Some Practical Guidelines
My church recently performed a self-assessment and concluded that St. Paul’s should pay more attention to “communications.” This came as no surprise; a similar finding would no doubt be appropriate to many churches—perhaps even to most of them. St. Paul’s too often provides inadequate or tardy publicity for events, for example. Moreover, complaints about “communications” are especially common because they can be indicative of more fundamental problems, such as the presence of an indifferent, incompetent, or poorly trained staff member.
As a writer and recovering perfectionist, I have long been a critic of communications at St. Paul’s, and I found some validation in the self-assessment outcome. I was not so naïve as to assume that my own concerns were necessarily shared by some large group of parishioners, but, even if they were, communication problems surely were diverse enough as to admit of no solution more specific than “communicate better.” Improving communications would require analyzing specific failures and implementing specific remediation.
The vestry was concerned enough that it established a Communication Commission, led by one of its members. I was first to volunteer to serve on this commission, and I was soon followed by another dozen and a half or so concerned volunteers. Each commission member seemed to have clear ideas about what was wrong and what should be done about it. I was concerned that the commission would be too quick to consider solutions, that insufficient attention would be given to enumerating specific problems and devising, if not a general solution to them, than at least a standard approach to developing solutions. A large, newly formed group of parishioners working under pressure from the vestry to show results quickly was unlikely to have the luxury of being able to develop much of a common understanding to serve as the basis for action. Knowing a few things about communications and a whole lot about what St. Paul’s has done both right and wrong over the years, I though I might be able to construct a useful framework within which the Communications Commission—and perhaps even similar bodies or individuals at other churches—might operate effectively.
Developing a Framework
Even before I formed the idea of modeling parish communications, I received some inspiration from the small group meetings in which parishioners were asked to express their opinions of the church and its operations. The rector gave a brief talk in these meetings asserting that most people today shop for a church and lack the denominational loyalty of former times. The purpose of this talk was not totally clear, but I assume that the rector wanted to encourage parishioners to think about how the church could become more visitor-friendly. Particularly for an Episcopal church, this is no trivial concern. Our worship services can easily seem crafted to inflict the maximum discomfort upon the non-Episcopalian visitor, who is never sure what book he should be holding or whether he should be standing, sitting, or kneeling. Times surely have changed, yet I was uncomfortable with an apparent call to replace traditions with the product of market research.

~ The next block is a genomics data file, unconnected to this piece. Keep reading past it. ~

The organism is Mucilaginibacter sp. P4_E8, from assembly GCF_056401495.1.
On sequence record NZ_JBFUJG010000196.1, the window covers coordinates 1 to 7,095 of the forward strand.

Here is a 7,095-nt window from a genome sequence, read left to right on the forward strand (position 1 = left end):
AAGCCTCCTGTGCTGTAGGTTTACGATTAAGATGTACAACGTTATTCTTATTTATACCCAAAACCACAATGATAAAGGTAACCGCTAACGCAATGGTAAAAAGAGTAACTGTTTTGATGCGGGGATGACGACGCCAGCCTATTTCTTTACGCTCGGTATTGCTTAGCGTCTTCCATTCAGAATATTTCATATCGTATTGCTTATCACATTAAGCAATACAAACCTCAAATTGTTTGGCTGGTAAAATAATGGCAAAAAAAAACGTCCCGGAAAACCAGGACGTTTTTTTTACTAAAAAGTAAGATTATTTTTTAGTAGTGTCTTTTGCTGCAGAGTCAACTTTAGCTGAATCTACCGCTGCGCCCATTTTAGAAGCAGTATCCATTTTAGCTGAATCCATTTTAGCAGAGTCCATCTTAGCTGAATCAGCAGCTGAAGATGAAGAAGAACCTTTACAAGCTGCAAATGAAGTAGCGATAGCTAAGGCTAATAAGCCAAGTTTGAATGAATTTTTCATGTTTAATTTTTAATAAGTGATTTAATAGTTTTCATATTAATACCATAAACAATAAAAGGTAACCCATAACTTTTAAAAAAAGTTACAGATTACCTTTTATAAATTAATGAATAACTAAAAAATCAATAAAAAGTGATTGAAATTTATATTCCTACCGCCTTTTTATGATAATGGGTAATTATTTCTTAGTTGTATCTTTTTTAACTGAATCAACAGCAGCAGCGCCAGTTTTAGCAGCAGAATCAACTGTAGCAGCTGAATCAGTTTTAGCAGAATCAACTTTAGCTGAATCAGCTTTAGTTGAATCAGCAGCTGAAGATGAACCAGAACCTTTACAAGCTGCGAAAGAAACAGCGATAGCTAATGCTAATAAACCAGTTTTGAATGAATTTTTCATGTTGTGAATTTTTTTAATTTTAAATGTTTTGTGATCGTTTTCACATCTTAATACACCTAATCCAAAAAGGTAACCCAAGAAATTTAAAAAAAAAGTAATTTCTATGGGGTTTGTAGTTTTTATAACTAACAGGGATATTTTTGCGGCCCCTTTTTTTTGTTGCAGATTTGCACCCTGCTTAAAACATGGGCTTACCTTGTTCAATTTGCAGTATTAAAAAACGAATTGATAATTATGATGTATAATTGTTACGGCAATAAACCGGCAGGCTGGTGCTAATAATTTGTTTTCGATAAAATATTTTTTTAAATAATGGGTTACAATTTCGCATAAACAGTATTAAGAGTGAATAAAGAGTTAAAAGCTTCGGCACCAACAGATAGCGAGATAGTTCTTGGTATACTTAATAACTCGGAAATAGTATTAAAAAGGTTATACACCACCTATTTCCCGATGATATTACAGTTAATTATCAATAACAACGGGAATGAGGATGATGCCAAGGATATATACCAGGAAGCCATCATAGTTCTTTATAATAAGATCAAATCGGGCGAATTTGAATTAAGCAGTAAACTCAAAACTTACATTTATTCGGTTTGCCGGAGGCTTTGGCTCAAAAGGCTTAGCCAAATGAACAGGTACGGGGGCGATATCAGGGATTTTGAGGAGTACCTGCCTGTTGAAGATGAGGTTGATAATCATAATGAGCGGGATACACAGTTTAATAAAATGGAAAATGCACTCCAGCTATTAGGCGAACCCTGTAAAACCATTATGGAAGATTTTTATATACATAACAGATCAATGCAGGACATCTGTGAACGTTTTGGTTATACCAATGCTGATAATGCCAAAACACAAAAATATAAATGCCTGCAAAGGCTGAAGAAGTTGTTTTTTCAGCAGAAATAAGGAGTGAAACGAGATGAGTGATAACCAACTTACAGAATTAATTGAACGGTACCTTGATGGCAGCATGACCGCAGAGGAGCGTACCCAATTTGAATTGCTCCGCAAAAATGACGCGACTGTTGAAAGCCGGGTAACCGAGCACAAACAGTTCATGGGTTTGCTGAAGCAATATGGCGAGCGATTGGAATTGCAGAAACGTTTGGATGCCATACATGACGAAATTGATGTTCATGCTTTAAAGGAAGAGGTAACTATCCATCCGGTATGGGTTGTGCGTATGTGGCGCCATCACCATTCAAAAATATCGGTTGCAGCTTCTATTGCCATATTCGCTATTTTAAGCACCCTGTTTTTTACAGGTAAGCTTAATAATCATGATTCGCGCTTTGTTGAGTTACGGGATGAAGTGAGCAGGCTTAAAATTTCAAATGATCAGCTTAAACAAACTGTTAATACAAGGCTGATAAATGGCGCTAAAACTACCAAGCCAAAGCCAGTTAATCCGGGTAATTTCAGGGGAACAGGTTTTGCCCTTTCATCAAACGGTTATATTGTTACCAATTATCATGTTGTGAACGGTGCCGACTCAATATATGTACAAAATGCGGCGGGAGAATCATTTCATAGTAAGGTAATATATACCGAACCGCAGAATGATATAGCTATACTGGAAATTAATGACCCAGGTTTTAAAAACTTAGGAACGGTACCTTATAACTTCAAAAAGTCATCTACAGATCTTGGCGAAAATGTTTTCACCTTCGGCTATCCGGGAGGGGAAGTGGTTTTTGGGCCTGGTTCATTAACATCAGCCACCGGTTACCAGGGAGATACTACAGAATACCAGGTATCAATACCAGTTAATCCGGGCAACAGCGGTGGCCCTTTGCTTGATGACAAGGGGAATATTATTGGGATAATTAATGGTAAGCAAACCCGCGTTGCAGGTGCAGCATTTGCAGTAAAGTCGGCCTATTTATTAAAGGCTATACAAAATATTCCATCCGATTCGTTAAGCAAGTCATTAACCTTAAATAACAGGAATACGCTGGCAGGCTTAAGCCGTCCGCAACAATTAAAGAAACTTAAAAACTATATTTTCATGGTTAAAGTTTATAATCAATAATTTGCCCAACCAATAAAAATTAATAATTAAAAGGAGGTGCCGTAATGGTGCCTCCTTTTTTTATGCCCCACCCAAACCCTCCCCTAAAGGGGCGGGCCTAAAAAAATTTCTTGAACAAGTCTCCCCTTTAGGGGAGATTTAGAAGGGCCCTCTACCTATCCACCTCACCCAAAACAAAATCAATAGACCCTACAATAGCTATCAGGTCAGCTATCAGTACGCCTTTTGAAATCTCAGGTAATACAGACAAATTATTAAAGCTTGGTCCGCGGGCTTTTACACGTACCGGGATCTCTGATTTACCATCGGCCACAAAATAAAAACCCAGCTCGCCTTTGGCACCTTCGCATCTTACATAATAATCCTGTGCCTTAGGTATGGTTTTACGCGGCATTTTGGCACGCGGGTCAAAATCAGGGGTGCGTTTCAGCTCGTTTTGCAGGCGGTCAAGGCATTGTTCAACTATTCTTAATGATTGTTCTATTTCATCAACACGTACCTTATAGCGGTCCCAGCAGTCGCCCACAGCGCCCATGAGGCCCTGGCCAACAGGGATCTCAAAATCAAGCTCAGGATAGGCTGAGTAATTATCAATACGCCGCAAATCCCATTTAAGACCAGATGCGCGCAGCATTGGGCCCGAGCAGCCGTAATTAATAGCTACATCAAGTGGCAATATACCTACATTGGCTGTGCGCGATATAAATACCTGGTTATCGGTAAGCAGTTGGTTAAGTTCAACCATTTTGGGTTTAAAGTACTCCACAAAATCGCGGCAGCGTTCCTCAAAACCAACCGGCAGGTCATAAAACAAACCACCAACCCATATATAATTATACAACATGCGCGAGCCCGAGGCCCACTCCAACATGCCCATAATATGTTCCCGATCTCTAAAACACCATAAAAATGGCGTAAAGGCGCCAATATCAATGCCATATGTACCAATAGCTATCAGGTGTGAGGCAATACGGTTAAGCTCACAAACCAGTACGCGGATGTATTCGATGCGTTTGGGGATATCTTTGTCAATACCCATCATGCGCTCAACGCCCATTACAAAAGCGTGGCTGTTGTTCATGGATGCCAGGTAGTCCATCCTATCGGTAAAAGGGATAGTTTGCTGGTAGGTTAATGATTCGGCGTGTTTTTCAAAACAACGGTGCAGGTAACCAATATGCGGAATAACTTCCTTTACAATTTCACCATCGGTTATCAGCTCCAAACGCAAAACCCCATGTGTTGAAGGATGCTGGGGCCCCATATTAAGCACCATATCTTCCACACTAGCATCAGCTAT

What made me uncomfortable, I decided, was not really the notion that worshippers are, in some sense, customers and consumers, but the implication that they all can be treated alike. Visitors and regular worshippers have different needs and expectations, and these may conflict with one another. Actions designed to help the visitor follow the service, for example—explicitly announcing the hymns, say—may seem distracting or demeaning to regular worshippers. In other words, there are different kinds of customers that the church serves.
Thinking of visitors and parishioners as customers immediately raised the question—quickly answered—as to whether they are only customers. Clearly not. Parishioners support the church with funds not tied to any particular service they receive but intended to foster the overall mission of the church; they attend parish meetings and vote for members of the vestry; they serve as lay readers, altar guild members, and church school teachers; and they participate in church clean-up days and in the preparation of food for various church functions. Although people surely derive some personal satisfaction from these activities, they are also motivated by concern for the welfare of the church and its mission to worship God and to spread the Gospel. Visitors may be primarily customers, but parishioners are both customers and stakeholders, the analogue, in a commercial context, of stockholders.
Why does this matter for communications? It is a standard communications principle that one should know one’s audience and shape one’s message accordingly. It is probably useless, for example, to send a request for contributions to the building fund to first-time visitors, but it may be shrewd to send such a solicitation to newly received adults. In fact, like those of most churches, most of the publications of St. Paul’s—bulletins, newsletters, posters, and fliers—are customer-oriented, advertising various upcoming events. We seem not to think about parishioners as stakeholders except during the fall pledge drive or the midwinter annual meeting. This is, I think, a big mistake.